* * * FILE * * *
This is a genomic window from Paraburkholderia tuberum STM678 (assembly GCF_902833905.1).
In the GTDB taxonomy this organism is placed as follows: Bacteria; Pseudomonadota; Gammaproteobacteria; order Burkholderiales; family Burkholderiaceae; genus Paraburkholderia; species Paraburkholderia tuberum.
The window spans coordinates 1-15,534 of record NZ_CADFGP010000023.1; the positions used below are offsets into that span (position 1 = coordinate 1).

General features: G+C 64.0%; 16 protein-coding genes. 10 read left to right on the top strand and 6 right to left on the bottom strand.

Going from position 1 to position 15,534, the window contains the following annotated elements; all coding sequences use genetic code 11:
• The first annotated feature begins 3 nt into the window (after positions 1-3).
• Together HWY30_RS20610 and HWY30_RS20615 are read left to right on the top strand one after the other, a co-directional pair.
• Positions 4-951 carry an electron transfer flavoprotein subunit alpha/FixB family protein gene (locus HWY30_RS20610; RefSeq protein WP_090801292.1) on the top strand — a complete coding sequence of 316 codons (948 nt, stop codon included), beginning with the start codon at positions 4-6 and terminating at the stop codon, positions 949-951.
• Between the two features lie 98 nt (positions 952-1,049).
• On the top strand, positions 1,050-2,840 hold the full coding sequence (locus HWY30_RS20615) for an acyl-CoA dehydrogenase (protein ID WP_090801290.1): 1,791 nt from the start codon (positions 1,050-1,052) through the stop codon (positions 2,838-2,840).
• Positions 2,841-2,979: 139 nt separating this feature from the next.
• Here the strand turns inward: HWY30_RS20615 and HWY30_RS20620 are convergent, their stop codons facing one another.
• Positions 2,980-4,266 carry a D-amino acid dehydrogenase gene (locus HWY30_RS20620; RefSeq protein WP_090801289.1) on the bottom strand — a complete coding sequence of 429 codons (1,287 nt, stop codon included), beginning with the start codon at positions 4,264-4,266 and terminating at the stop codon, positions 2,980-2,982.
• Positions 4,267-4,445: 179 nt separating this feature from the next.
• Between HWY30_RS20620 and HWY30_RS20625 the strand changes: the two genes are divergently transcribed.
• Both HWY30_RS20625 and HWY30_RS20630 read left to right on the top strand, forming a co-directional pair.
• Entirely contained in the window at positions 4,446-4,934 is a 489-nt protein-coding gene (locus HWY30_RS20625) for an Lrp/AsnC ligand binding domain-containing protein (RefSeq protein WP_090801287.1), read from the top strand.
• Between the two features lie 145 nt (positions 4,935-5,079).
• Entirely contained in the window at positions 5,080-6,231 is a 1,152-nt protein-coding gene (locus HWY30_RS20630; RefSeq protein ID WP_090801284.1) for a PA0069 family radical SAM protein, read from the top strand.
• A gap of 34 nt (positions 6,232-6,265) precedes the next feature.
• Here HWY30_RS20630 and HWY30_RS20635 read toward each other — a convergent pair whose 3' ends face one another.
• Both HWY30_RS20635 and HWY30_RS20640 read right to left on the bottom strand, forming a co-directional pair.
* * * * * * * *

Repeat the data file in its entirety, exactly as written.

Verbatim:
This is a genomic window from Paraburkholderia tuberum STM678 (assembly GCF_902833905.1).
In the GTDB taxonomy this organism is placed as follows: Bacteria; Pseudomonadota; Gammaproteobacteria; order Burkholderiales; family Burkholderiaceae; genus Paraburkholderia; species Paraburkholderia tuberum.
The window spans coordinates 1-15,534 of record NZ_CADFGP010000023.1; the positions used below are offsets into that span (position 1 = coordinate 1).

General features: G+C 64.0%; 16 protein-coding genes. 10 read left to right on the top strand and 6 right to left on the bottom strand.

Going from position 1 to position 15,534, the window contains the following annotated elements; all coding sequences use genetic code 11:
• The first annotated feature begins 3 nt into the window (after positions 1-3).
• Together HWY30_RS20610 and HWY30_RS20615 are read left to right on the top strand one after the other, a co-directional pair.
• Positions 4-951 carry an electron transfer flavoprotein subunit alpha/FixB family protein gene (locus HWY30_RS20610; RefSeq protein WP_090801292.1) on the top strand — a complete coding sequence of 316 codons (948 nt, stop codon included), beginning with the start codon at positions 4-6 and terminating at the stop codon, positions 949-951.
• Between the two features lie 98 nt (positions 952-1,049).
• On the top strand, positions 1,050-2,840 hold the full coding sequence (locus HWY30_RS20615) for an acyl-CoA dehydrogenase (protein ID WP_090801290.1): 1,791 nt from the start codon (positions 1,050-1,052) through the stop codon (positions 2,838-2,840).
• Positions 2,841-2,979: 139 nt separating this feature from the next.
• Here the strand turns inward: HWY30_RS20615 and HWY30_RS20620 are convergent, their stop codons facing one another.
• Positions 2,980-4,266 carry a D-amino acid dehydrogenase gene (locus HWY30_RS20620; RefSeq protein WP_090801289.1) on the bottom strand — a complete coding sequence of 429 codons (1,287 nt, stop codon included), beginning with the start codon at positions 4,264-4,266 and terminating at the stop codon, positions 2,980-2,982.
• Positions 4,267-4,445: 179 nt separating this feature from the next.
• Between HWY30_RS20620 and HWY30_RS20625 the strand changes: the two genes are divergently transcribed.
• Both HWY30_RS20625 and HWY30_RS20630 read left to right on the top strand, forming a co-directional pair.
• Entirely contained in the window at positions 4,446-4,934 is a 489-nt protein-coding gene (locus HWY30_RS20625) for an Lrp/AsnC ligand binding domain-containing protein (RefSeq protein WP_090801287.1), read from the top strand.
• Between the two features lie 145 nt (positions 4,935-5,079).
• Entirely contained in the window at positions 5,080-6,231 is a 1,152-nt protein-coding gene (locus HWY30_RS20630; RefSeq protein ID WP_090801284.1) for a PA0069 family radical SAM protein, read from the top strand.
• A gap of 34 nt (positions 6,232-6,265) precedes the next feature.
• Here HWY30_RS20630 and HWY30_RS20635 read toward each other — a convergent pair whose 3' ends face one another.
• Both HWY30_RS20635 and HWY30_RS20640 read right to left on the bottom strand, forming a co-directional pair.